Tambah Wardah, tempoh masa yang singkat selama tiga bulan sebenarnya tidak cukup bagi pembelajaran mereka. Namun, sekiranya selepas ini mendapat dana daripada UNHCR program sebegini akan disambung semula. Bagi kanak-kanak yang sudah mahir menulis, membaca dan bertutur dalam bahasa Melayu, mereka akan menjadi tenaga pengajar untuk generasi seterusnya. Dengan cara ini pendidikan akan sentiasa berkembang dari satu generasi ke generasi lain. Wardah berharap agar usaha murni mampu memberi kesedaran kepada rakyat Malaysia mengenai permasalahan yang menimpa saudara seislam di sini.

While incidents of refugee trafficking in Malaysia have diminished since the U.S. State Department’s Annual Report on Human Trafficking called attention to the country’s ranking among the world’s worst offenders, there has been no sign of a decrease in arrests of refugees in Malaysia.

Malaysian detention camps are severely overcrowded as a result, and conditions are reportedly wretched, with limited or no access to clean water, medical treatment and food.

Karen Zusman, an independent journalist, recently returned from Malaysia, where she reported on the plight of Burmese refugees. In a previous blog, she wrote about "Jack" a young Burmese man who had fled to Malaysia.

Jack’s brother, “David,” had been arrested in Malaysia. At the time, 32-year-old David had been in a Malaysian detention camp for four months. But just recently, Zusman received a jubilant phone call in the middle of the night from the brothers — David had just been released from detention.

David joined Karen Zusman and Worldfocus to discuss his life and experience in the camps.
Karen Zusman: I know the camps have become overcrowded because the Malaysian government has come under scrutiny from the U.S. about trafficking refugees. So the deportations have stopped, but the arrests have not stopped.

David: Yes, that is exactly how it is. So the camps are way too crowded. They just pack us in there, they don't care. To them we are illegal. Like criminals. They don't care why we are here. So they put us in here like as if we are dogs.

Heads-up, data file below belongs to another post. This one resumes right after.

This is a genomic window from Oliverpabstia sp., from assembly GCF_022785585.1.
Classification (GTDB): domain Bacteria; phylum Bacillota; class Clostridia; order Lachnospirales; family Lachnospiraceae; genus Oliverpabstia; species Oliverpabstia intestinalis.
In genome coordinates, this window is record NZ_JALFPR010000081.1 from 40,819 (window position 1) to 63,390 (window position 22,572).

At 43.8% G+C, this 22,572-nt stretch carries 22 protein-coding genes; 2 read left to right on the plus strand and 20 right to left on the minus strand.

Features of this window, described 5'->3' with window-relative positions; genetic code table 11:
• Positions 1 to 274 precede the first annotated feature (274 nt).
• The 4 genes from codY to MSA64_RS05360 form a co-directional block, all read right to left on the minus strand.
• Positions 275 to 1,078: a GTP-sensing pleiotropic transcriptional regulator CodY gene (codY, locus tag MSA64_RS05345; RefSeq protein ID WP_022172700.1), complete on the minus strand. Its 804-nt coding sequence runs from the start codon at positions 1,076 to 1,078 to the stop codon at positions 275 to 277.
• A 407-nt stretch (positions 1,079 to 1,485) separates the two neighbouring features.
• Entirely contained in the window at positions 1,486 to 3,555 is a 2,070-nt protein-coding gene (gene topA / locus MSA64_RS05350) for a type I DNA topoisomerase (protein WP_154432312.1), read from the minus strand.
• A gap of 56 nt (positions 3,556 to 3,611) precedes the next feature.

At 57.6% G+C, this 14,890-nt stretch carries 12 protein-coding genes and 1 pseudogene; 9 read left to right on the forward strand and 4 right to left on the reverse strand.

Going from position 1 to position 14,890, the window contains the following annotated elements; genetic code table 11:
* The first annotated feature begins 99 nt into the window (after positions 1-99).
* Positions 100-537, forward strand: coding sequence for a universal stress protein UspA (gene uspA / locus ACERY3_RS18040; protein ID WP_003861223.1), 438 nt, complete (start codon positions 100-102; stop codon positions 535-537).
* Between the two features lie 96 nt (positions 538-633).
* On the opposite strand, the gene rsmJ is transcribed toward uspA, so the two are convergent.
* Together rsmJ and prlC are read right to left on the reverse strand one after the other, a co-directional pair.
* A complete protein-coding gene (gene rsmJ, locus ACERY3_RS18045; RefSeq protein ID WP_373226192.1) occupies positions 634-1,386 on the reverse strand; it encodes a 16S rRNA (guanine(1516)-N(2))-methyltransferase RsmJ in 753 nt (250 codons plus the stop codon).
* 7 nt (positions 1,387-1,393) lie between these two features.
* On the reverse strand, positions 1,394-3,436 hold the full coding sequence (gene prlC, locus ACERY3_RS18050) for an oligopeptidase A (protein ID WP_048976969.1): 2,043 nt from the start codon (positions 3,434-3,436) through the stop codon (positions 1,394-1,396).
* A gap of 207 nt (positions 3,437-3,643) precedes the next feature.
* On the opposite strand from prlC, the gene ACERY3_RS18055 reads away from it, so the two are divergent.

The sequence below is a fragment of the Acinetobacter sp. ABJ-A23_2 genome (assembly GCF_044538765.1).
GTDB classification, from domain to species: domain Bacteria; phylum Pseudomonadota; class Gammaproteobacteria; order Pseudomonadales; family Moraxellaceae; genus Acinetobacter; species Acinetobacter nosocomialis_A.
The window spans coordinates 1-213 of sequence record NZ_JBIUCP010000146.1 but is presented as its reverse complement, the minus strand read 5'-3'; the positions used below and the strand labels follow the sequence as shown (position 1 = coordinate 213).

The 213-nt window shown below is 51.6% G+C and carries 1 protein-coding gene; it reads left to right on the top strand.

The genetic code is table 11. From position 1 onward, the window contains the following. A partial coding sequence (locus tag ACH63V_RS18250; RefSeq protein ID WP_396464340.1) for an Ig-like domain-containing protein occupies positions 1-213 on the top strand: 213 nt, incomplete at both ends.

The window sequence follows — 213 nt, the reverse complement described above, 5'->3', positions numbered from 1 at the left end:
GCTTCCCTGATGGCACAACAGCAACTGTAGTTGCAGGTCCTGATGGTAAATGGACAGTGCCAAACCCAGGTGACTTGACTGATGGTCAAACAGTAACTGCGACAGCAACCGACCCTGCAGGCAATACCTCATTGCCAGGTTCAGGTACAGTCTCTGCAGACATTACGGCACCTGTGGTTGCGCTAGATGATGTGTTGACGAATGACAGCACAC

Karen Zusman: The government has now allowed journalists to visit the camps. We have heard that some camps are getting better. Is this true?

David: I want to tell you, with all due respect, it is not like anything good at all these camps. It is like, truly, it is like hell. And they treat us like animals.
Karen Zusman: What are your days like in the camps?

David: We wake up every morning at 6:30 a.m. They give us some tea that is very weak, and a few biscuits. We can see on the package the biscuits are expired — they should not be eaten. As soon as we have our tea, we must rush to find a place in the shade to sit down. There are 700 people in this camp. It is only supposed to have half that many. So there is not many places to sit down if you don't want to be in the sun all day. The sun is very hot here. About 33 or 35 degrees Celsius [roughly 90 degrees Fahrenheit]. So we all want the shade, but it is so crowded — it is very difficult even to find a place to sit down out of the sun.

Brothers David, Jack and friend John spend their time playing cards in their room. They are afraid to go outside for fear of arrest.


Karen Zusman: And the other meals?

David: We get rice to eat for lunch, but very small amounts, and often it is moldy and not fully cooked. It is very bad. Maybe five days a week it is like this. And sometimes they give it to us right on the dirt, on the ground.

Karen Zusman: What about the hygiene in the camps, and sanitation?

David: The toilets are a big problem. There is no door and only four toilets for 700 people! If you are lucky, you can do your toilet needs in the middle of the night when people are asleep. The toilets are so terrible because nobody cleans them. You can imagine, 700 people using these four toilets! Oh, it is terrible.

Sometimes the only place to sit in the shade is near the toilets. The smell can make you sick. But still, it is better than being in the sun all day, because some days we don't have any water.